Brukenthal National Museum
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The Brukenthal National Museum (Romanian: Muzeul Naţional Brukenthal; German: Brukenthalmuseum) is a museum, erected in the late of 18th century in Sibiu, Transylvania, Romania, housed in the palace of Samuel von Brukenthal — who was Habsburg governor of Transylvania and who established its first collections around 1790. The collections were officially opened to the public in 1817, making it the oldest institution of its kind in Romania.
It is a complex of six museums, which, without being separate administrative entities, are situated in different locations around the city and have their own distinct cultural programmes.
The Art Galleries are located inside the Brukenthal Palace and include a number of about 1,200 works belonging to the main European schools of painting, from the 15th to the 18th century: Flemish-Dutch, German and Austrian, Italian, Spanish and French Schools. The Galleries also include collections of engravings, books, numismatics, and minerals.
The Brukenthal Library is also located inside the Brukenthal Palace. It comprises approximately 300,000 library units (manuscripts, incunables, rare foreign books, old Romanian-language books, contemporary books and specialised magazines).
The Museum of History is part of a building which is considered to be the most important ensemble of non-religious Gothic architecture in Transylvania. The museum initially focused its activities on representing the historic characteristics of Sibiu and its surroundings, but in time it has come to reflect the entire area of Southern Transylvania.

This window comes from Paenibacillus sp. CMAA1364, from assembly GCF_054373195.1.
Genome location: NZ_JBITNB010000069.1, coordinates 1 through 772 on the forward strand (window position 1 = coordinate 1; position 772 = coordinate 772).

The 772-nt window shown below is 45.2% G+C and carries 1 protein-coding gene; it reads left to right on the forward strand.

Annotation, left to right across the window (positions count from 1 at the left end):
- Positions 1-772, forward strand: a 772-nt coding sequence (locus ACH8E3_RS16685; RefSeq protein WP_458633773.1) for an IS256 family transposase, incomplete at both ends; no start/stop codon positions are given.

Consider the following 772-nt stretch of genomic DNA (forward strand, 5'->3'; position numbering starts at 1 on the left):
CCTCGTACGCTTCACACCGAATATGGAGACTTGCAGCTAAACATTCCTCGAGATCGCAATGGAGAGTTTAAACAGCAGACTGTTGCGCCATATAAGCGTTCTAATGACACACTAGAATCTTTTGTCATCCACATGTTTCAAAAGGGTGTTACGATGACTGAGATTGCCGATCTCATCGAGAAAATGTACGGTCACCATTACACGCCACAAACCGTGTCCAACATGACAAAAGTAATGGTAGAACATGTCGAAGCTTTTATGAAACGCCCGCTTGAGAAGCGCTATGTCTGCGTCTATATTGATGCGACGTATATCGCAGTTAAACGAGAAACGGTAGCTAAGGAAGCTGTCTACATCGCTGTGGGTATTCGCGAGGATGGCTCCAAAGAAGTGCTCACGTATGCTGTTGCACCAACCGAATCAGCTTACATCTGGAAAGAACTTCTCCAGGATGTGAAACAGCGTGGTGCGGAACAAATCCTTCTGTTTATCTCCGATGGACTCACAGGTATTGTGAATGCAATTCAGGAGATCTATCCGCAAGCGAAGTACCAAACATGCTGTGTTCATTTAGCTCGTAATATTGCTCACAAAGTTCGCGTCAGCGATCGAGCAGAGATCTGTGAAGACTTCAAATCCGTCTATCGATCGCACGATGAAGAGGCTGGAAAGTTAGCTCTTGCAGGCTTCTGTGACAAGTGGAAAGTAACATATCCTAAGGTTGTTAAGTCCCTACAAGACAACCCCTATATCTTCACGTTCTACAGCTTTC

The Museum of Pharmacology is located in an historical building dated 1569, where one of the oldest pharmacies in present-day Romania was located. It is the basement of this house where Samuel Hahnemann invented homeopathy and developed his version of treatment. Some of his phials and plans are on display. The furniture is in Viennese style. The exhibition is organized on the structure of a classical pharmacy that includes two laboratories, a homeopathic sector and a documentation sector. It contains over 6,000 ancient medical instruments and dispensing tools from the time when Sibiu was home to more chemists than anywhere else in Transylvania. At the front, a reconstructed shop is decked out with wooden counters and stacks of glass jars creating the atmosphere of an 18th-century apothecary. A valuable collection of wooden pharmaceutical jars, marked with paint, is also featured.
The Museum of Natural History began to take shape in 1849, through the foundation of the Transylvanian Society of Natural Sciences (German: Siebenbürgischer Verein für Naturwissenschaften), which had as members important local and foreign figures in science and culture. The collections of the museum comprise over 1 million exhibits (including mineralogy-petrography, palaeontology, botany, entomology, malacology, the zoology of the vertebrates, amphibians, reptiles, as well as ichthyology, ornithology, and the zoology of mammals).
The Museum of Arms and Hunting Trophies reflects the evolution in time of weapons and hunting tools. Important is as well the collection of trophies belonging to the collections Witting and A. Spiess, the last one comprising 1,058 items acquired in 1963. Opened for the public in 1966 in Spiess House, the exhibition contains now over 1,500 units. Some traditional hunting procedures are also exhibited, including contemporary engravings. Aspects of the animal life and suitable times for hunting them are also presented here.
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